Clark County Today Editor Ken Vance offers his perspective on the discussion hosted by the League of Women Voters of Clark County
Ken Vance, editor
Clark County Today
At an event held Thursday evening at the Vancouver Community Library, The League of Women Voters of Clark County hosted a public discussion by asking the question, “Does Local News Even Matter?’’
I am very happy that the hosts of the event invited Clark County Today to participate. I was unable to attend, but we were very well represented by reporter Paul Valencia. Paul was first trained as a journalist in the U.S. Army and has since spent his career in community news, including the past 23 years here in Clark County. Paul’s very extensive experience as a journalist made him abundantly qualified to participate in this discussion.
The 90-minute event was televised on Clark/Vancouver Television. The full broadcast can be viewed here. I watched most of the discussion live, and then watched it again the day after. I began my career as a journalist in 1987, some 36 years ago. So, naturally, I had opinions I would have liked to have shared in the discussion had I been able to attend. I will share with you a few of them in this space.
Clark County Today is addressing the issue
The premise of the discussion is that in the past decade or two, more newspapers have folded than we can count, including here in Washington state. In addition to that, the ones that have survived to this point have had to slash the number of reporters they employ because of ever-shrinking advertising revenue. In addition to that, the habits of readers have changed dramatically in terms of how they access news content and how dependent they are to receive that content.
Clark County Today exists because to our founder and staff members, local news matters a great deal. Our owner and founder David Madore has devoted a great deal of resources to gather a team of veteran Clark County journalists to provide area residents community news content that, in many instances, is not available anywhere else locally.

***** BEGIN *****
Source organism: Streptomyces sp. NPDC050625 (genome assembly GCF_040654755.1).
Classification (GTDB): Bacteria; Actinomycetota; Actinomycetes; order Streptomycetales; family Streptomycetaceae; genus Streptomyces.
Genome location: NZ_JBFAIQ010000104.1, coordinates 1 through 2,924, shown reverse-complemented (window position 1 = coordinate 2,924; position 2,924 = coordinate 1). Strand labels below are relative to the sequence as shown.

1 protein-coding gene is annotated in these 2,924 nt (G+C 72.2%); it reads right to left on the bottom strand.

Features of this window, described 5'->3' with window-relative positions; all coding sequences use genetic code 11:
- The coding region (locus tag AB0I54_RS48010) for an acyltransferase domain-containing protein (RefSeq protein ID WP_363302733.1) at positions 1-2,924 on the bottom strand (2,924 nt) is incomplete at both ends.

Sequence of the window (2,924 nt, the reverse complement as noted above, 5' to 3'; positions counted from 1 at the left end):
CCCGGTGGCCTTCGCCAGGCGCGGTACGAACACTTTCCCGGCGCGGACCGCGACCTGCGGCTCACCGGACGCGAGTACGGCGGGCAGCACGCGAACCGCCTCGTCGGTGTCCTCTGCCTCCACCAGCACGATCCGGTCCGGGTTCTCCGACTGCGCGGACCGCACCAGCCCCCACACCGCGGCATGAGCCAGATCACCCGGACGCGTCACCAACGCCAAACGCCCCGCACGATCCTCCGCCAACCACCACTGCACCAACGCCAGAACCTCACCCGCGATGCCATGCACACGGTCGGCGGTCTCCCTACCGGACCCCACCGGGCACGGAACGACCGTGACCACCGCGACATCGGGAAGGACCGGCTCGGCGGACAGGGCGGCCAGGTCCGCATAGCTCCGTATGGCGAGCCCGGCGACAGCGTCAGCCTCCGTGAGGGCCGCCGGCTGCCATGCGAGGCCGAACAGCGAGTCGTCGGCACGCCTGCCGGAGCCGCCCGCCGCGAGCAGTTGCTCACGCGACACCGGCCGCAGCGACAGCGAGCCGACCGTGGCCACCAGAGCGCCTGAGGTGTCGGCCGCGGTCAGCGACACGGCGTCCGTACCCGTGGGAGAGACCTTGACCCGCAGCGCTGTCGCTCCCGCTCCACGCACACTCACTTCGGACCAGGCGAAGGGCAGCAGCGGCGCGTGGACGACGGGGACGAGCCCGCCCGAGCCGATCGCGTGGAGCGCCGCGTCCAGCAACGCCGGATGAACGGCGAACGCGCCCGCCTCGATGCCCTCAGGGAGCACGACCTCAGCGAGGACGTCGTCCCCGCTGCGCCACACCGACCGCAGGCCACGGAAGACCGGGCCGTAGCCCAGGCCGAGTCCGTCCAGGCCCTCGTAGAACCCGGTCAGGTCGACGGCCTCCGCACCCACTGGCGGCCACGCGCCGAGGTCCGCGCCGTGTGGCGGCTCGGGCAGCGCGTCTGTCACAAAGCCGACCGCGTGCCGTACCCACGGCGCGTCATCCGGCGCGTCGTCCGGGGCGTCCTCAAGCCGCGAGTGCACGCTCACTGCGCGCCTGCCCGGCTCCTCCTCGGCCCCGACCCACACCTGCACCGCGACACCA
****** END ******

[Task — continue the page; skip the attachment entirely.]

The Clark County Today mission is to provide free community news content. We never charge to view our content and we don’t require a subscription. Although we do offer content with commentary, we do not attempt to lead readers to a conclusion on important topics and we clearly label whether it is opinion or news. We don’t endorse political candidates and we don’t accept political advertising.
Clark County Today wasn’t created out of a need to just duplicate the content that other news organizations are providing. We often offer content that other local media outlets don’t provide. For example, during the pandemic, while the federal government, mainstream media, social media and Big Tech companies were colluding to provide a single narrative, Clark County Today had the courage to publish content about adverse effects of COVID vaccines as well as information on the effectiveness of those vaccines and other treatments. As we have learned more and more about COVID, we now know that the narrative that was being forced upon us just wasn’t entirely accurate.
Recent polls indicate that consumer confidence in the media is at an all-time low. I believe that is due in part to the fact that consumers don’t believe they are getting the whole story from the mainstream media. As a result, those consumers have turned to alternate sources for community news. We are blessed to be able to serve the community as one of those sources.